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The Artist Who Creates Moments

Savya Jain is a Delhi-based artist who captures her ephemeral feelings on a canvas for eternity. Artiste Culture had the privilege of meeting Savya and discovering her journey as an artist and how her artworks are aimed at making a positive impact on the world.

Artist Savya Jain with her artwork in progress
  1. Can you please tell us about your childhood and your artistic journey?

I was one year old when I dipped my hand in a box of paint and come to my mother's room and paint all the walls or sketched on them. Luckily, my parents never got upset with that and instead encouraged me.

My mother hired a tutor to teach me how to paint, but I was unable to handle it since I wanted to go my own way. I decided to major in art. I've been painting ever since, creating enormous artwork, and I studied interior architecture at Pearl Academy. I had no intention of pursuing art professionally at the time. I've always imagined that because I enjoy architecture, I'll someday work in that industry. I discovered my affinity for art during my internship with a company. I, therefore, joined my father's company as a design head after returning from my internship. I still felt unfinished. It's been two and a half years since I quit everything to pursue painting when I reached my breaking point.

2. So, could you describe your work in your own words?

I constantly claim that my surroundings and travels are the only sources of inspiration for my paintings, but then I start to think that it might be much more than that. My art, I believe, is quite contemporary. The colours and brushstrokes will reflect my mood, and my travels have undoubtedly influenced me. Given how much I enjoy travelling, I would say my travels have had a significant influence on the colour scheme.

However, what I actually experience at that very moment is probably an infinitesimal feeling, or occasionally even a feeling of smallness brought on by my travel. So that's what my art, in my opinion, is all about.

Savya jain painting on a canvas

3. All your works follow a certain uniform technique of designs, brush strokes and textures, how did you establish this technique? Were there any other techniques that you were experimenting with?

Absolutely. Since the advent of social media, it has been crazy in all of these areas, right? Everyone tries it when it becomes popular. I experimented with pour painting, gradient art, and various mixed media. I tried Jackson Pollock-style painting and read about Willem de Kooning and Barrett Newman. I also experimented with creating incredibly symmetrical forms and people, which let me realise that it's not something I enjoy doing. I sought to produce limitless language.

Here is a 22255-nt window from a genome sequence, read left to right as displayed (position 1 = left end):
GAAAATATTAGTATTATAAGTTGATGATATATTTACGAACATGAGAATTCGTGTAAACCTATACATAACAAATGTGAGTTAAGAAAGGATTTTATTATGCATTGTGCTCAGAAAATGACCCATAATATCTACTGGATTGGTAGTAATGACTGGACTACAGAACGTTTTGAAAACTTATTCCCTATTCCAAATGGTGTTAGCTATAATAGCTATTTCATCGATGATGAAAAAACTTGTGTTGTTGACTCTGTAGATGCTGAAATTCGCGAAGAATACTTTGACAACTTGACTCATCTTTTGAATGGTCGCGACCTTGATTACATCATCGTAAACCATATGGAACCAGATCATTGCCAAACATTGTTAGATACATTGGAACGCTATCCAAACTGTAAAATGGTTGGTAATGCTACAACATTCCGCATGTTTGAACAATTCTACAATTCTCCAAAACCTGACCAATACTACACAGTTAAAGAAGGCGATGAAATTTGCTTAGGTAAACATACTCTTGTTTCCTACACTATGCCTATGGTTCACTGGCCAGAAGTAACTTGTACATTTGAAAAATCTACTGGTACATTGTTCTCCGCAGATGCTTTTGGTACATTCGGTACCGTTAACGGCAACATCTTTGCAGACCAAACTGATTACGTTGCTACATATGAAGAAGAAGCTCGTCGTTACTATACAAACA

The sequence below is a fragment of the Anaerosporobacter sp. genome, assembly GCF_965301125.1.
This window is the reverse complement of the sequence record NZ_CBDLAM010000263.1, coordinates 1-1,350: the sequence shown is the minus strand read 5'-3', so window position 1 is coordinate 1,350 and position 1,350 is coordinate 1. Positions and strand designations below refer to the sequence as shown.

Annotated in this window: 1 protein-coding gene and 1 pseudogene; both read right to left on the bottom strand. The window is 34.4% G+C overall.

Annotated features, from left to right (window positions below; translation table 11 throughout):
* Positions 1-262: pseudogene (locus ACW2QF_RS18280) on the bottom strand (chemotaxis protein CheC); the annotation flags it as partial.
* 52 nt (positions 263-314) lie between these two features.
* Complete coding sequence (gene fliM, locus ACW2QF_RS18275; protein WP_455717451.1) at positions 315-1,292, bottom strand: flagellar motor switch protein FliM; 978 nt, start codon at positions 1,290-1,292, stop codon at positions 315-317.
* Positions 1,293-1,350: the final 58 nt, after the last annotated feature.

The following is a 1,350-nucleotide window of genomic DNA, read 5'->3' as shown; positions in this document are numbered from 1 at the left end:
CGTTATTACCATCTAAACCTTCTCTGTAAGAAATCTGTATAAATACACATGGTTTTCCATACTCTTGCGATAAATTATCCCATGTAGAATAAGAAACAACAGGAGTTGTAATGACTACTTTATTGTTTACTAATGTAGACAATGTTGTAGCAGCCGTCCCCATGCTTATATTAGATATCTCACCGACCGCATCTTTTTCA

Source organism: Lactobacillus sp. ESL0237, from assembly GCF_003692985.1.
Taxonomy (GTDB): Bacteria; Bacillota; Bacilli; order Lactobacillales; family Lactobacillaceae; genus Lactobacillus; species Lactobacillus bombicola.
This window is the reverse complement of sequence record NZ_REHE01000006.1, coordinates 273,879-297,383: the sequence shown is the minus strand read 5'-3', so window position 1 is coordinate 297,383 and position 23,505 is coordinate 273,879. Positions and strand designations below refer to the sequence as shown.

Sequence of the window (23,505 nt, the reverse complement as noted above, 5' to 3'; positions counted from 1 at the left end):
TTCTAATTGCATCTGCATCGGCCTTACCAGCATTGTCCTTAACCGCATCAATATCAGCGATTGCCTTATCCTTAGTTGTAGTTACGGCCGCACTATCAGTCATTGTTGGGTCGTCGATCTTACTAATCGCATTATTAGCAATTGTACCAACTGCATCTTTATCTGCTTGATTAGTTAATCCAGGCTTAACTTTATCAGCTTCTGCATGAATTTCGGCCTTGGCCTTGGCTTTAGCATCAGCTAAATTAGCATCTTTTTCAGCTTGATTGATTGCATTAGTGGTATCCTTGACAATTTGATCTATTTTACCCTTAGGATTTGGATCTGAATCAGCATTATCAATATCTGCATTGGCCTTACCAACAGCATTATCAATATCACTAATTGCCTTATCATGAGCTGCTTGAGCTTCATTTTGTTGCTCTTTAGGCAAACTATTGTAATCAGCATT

I did try a lot of different methods and discarded a few. The approach I use most frequently was something I independently discovered. One day when I was adding textures to my work and doing other things, I realised how much I was enjoying it and how it felt in my hands. I had a strong sense that this was my calling and what I should pursue.

4. Can you describe how your debut show cultivated your path ahead?

I contacted the curator, Mr. Jitendar Jain, for my first show, "Yes, no and Maybe," and he urged me to put on a solo exhibition. He once paid a visit to my studio, and I recall telling him I was having trouble getting 40 pieces of art ready. Since it was my first show, he encouraged me to try new things, so I was impatient and worked on four canvases at once.

The three-day expo took place at Delhi's Alliance de France. We had a footfall of 250 to 300 individuals who adored my work, making it an exciting experience. Despite the fact that I was a novice artist, they recognised my promise and bought some of my pieces. A major turning point for me was this.

Since then, I've participated in numerous shows simply to display my artwork. I got to meet a lot of individuals through networking and went to the events they organised. Since the first concert only gave me additional possibilities, I knew there would be more to come.

5. Where do you see yourself in future as an artist?

We have a system for sending a biodata that includes your height, weight, and complexion regarding marriage, which I find degrading. In my case, the process has been draining and demoralising. Therefore, this is a subject that I would really like to discuss through my artwork. This is awful, and it has to stop.

I also see myself wanting to use my art to aid and understand different women. I'm not sure how that will take place. I'm confident that my path will lead to a point where I can admit to others that even I am experiencing these emotions.

By holding an art exhibition overseas, particularly in New York, I also perceive myself on a global scale. I envision myself receiving a gallery's endorsement or, ideally, starting my own gallery. I am aware that these are my plans. These are the objectives I've outlined. Hopefully, there will be a personal one in the future.

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